Personality, punishment, and procedural learning: a test of J.A. Gray's anxiety theory

P J Corr, A D Pickering, J A Gray

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Effects of punishment and personality on a phylogenetically old form of knowledge acquisition, procedural learning, were studied to test J. A. Gray's 1970, 1987, 1991) theory of anxiety. Broad measures of personality (extraversion, E.; neuroticism, N; and psychoticism, P) and specific measures of trait anxiety (Anx) and impulsivity (Imp) were taken. Punishment led to response invigoration, reducing reaction time latency, but this was not related to personality. A negative correlation of P and learning was observed in both punishment and control conditions. In support of Gray's theory, high Anx improved learning under punishment (and impaired learning under control), and low Anx improved learning under control (and impaired learning under punishment). These data are contrasted with H.J. Eysenck's (1967) arousal theory of personality. Results point to a new behavioral tool with which researchers can explore further the interaction of reinforcement, arousal, and personality.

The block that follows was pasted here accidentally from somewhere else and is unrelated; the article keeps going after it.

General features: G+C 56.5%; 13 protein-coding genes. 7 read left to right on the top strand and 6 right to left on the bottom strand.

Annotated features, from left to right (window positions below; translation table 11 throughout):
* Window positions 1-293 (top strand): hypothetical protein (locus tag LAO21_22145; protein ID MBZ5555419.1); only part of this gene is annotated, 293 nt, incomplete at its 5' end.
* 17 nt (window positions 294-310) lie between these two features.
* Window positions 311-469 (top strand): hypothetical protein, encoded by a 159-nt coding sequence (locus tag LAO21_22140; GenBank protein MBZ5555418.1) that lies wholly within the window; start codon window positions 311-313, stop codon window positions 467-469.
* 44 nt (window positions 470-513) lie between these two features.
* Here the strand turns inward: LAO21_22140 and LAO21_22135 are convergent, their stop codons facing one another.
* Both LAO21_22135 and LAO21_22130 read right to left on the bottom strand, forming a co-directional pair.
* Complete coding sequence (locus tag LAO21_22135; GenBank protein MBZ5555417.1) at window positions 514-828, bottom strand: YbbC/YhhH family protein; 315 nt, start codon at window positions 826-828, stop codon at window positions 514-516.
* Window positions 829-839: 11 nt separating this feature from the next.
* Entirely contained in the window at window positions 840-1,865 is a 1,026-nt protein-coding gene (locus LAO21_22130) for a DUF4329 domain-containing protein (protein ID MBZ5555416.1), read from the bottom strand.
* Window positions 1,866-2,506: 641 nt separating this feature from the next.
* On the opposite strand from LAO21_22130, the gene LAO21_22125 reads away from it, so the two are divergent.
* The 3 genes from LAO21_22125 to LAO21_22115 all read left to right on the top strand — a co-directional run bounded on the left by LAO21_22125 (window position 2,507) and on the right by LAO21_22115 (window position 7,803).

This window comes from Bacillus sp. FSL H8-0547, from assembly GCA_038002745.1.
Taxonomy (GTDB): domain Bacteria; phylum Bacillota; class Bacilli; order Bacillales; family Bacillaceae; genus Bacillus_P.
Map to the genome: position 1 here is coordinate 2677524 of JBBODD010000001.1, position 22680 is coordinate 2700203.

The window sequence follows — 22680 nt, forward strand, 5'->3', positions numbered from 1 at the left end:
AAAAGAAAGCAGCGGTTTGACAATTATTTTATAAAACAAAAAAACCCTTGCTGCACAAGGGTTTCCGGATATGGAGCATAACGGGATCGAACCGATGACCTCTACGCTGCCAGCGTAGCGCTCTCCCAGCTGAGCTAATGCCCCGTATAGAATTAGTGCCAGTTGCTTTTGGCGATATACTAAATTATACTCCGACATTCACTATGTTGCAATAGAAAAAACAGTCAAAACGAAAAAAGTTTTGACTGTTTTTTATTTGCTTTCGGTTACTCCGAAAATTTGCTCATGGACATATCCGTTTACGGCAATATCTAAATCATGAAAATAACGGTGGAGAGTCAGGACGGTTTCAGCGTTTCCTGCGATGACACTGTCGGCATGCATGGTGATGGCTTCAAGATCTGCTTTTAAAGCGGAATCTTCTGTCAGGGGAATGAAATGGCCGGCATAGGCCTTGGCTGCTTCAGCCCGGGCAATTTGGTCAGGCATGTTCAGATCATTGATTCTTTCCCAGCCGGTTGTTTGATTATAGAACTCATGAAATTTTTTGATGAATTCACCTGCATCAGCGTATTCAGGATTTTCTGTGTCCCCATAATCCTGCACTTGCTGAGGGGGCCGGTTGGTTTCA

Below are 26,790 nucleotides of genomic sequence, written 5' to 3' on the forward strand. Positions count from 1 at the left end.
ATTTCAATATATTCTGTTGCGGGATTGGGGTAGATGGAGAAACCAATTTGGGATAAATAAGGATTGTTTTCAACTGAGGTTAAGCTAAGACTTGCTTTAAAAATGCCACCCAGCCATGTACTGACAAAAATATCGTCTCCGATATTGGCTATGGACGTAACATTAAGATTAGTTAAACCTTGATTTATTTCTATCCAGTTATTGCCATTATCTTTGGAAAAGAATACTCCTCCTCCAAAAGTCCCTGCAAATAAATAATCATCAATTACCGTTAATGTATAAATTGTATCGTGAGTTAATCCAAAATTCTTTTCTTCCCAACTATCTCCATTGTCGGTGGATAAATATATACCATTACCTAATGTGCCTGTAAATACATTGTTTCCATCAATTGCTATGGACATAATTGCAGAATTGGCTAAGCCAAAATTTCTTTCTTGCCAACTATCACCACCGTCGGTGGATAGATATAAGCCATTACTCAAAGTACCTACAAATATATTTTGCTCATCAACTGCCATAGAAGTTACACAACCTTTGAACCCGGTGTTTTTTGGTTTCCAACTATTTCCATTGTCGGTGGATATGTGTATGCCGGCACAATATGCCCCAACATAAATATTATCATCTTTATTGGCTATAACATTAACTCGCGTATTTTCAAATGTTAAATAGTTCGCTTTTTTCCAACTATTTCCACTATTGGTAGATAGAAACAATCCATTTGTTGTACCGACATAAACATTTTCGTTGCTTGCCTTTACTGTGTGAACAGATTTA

Original languageEnglish
Pages (from-to)337-44
Number of pages8
JournalJournal of Personality and Social Psychology
Issue number2
Publication statusPublished - Aug 1997


  • Adult
  • Animals
  • Anxiety
  • Arousal
  • Association Learning
  • Attention
  • Female
  • Humans
  • Male
  • Mental Recall
  • Orientation
  • Pattern Recognition, Visual
  • Personality
  • Psychomotor Performance
  • Punishment
  • Reaction Time
  • Reinforcement (Psychology)

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